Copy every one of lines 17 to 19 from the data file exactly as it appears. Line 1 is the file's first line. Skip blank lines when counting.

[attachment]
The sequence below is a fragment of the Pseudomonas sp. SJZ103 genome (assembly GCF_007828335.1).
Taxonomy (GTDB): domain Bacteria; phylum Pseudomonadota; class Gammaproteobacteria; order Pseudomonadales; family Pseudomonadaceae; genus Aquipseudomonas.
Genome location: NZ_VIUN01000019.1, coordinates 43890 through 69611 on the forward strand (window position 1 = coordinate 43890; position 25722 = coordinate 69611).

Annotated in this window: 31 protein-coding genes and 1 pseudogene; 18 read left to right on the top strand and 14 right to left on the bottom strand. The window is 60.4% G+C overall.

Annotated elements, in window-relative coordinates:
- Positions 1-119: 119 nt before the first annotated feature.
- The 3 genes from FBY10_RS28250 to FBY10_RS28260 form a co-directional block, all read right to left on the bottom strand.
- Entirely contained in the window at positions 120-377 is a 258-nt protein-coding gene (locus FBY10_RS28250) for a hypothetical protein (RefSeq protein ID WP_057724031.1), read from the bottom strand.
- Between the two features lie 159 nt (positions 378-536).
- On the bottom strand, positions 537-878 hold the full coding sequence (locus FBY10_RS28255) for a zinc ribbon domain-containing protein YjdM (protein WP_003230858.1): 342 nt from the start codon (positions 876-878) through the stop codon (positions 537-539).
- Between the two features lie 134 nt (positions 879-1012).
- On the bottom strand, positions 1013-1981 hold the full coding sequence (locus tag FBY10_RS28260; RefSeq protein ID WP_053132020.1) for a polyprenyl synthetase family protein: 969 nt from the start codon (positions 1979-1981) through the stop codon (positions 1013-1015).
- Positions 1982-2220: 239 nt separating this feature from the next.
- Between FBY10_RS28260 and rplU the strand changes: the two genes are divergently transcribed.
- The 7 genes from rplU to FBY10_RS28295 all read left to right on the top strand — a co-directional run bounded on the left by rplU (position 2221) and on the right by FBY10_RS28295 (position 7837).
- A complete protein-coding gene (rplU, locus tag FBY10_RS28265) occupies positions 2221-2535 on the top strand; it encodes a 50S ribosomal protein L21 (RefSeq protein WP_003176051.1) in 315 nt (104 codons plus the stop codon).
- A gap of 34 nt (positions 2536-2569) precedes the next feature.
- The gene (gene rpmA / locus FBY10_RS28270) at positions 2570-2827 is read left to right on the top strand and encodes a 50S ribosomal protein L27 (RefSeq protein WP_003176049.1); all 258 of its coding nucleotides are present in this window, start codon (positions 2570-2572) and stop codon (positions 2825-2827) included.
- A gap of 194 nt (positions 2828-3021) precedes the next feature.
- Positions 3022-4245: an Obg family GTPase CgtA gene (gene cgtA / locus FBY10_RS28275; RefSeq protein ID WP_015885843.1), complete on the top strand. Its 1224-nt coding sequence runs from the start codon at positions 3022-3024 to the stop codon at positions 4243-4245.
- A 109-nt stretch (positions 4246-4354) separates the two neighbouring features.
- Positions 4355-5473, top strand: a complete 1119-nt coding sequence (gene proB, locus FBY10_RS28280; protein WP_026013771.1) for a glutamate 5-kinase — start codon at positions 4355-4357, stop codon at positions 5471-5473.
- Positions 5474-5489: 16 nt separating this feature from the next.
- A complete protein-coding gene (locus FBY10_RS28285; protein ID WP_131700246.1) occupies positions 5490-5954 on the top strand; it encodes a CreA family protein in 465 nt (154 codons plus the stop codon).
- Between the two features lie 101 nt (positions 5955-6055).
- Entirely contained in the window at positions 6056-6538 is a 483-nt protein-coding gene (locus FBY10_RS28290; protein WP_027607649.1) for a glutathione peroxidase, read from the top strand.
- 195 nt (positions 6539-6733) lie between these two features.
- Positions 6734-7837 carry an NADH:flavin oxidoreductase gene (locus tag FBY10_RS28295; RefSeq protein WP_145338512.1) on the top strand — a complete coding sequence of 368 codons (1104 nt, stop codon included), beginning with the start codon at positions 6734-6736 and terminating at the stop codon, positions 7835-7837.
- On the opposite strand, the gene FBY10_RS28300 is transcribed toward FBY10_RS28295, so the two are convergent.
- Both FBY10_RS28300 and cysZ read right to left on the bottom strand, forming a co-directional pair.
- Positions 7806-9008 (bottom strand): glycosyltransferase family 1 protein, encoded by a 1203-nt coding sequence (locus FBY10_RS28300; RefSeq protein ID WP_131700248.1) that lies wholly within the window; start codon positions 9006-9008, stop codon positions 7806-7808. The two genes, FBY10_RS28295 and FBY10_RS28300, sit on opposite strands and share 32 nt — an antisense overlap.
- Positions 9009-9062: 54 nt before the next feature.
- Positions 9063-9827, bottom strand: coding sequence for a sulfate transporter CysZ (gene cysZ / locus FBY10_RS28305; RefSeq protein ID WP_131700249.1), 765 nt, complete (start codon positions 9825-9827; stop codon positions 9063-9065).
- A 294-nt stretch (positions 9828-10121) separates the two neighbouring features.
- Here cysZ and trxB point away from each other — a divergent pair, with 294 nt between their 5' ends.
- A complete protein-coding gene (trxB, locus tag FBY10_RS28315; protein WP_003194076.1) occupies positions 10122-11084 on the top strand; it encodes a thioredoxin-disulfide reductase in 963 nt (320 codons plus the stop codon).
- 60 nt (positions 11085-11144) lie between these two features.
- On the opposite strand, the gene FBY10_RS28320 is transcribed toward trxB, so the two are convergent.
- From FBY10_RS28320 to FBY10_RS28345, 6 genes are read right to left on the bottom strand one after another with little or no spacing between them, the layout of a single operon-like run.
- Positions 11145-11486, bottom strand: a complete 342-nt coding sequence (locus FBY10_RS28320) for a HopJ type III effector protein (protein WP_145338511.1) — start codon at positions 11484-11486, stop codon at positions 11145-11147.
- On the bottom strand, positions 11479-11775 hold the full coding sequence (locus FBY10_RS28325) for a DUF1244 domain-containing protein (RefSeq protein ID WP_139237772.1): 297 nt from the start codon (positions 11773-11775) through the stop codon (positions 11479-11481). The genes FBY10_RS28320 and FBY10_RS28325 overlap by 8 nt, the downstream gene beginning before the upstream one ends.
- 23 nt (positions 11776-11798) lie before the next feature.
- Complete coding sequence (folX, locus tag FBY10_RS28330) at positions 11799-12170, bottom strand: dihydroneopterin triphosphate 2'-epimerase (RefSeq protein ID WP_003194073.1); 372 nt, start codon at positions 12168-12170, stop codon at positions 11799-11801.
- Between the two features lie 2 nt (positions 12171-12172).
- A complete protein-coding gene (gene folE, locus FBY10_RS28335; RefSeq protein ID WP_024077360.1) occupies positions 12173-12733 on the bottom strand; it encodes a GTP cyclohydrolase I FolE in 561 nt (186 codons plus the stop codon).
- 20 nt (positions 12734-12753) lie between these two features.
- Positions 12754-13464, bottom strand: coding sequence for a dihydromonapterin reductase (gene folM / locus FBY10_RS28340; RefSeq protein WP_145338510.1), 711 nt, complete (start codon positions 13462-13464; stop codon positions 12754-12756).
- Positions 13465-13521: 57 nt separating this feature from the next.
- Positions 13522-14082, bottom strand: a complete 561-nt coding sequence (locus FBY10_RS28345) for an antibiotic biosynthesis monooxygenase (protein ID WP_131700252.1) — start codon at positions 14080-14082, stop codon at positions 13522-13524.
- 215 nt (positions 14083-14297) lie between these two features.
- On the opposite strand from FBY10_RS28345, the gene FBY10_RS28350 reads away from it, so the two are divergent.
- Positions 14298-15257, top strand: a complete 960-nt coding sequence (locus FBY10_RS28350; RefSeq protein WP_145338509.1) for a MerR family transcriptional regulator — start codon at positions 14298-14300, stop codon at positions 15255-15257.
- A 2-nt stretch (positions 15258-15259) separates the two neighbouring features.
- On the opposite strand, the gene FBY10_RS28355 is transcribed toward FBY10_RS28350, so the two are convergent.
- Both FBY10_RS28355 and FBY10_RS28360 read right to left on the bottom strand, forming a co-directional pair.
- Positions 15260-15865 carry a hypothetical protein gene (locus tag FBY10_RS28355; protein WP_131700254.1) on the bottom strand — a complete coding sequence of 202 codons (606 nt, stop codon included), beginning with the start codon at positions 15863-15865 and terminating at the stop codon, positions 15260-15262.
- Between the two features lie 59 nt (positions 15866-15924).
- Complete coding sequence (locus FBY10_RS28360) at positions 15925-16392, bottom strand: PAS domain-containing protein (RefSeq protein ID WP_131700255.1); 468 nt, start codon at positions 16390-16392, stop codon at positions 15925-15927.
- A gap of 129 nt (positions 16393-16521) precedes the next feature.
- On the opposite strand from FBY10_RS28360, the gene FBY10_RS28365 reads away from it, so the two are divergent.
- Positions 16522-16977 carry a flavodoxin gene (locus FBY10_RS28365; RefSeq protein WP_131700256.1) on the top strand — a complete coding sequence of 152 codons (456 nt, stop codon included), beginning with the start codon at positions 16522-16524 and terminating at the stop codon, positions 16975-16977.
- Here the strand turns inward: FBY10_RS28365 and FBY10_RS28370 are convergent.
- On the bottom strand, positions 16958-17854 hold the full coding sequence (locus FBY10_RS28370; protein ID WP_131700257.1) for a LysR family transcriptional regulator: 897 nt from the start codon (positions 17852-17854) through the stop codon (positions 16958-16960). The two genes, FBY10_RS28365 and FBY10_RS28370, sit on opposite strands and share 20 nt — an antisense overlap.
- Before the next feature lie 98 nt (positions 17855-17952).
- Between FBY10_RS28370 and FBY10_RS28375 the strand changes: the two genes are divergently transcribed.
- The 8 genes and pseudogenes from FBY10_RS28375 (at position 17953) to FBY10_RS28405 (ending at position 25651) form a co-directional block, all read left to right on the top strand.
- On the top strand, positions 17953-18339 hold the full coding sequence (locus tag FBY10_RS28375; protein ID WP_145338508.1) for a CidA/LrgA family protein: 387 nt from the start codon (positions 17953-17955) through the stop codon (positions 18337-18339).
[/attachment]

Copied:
- A gap of 34 nt (positions 2536-2569) precedes the next feature.
- The gene (gene rpmA / locus FBY10_RS28270) at positions 2570-2827 is read left to right on the top strand and encodes a 50S ribosomal protein L27 (RefSeq protein WP_003176049.1); all 258 of its coding nucleotides are present in this window, start codon (positions 2570-2572) and stop codon (positions 2825-2827) included.
- A gap of 194 nt (positions 2828-3021) precedes the next feature.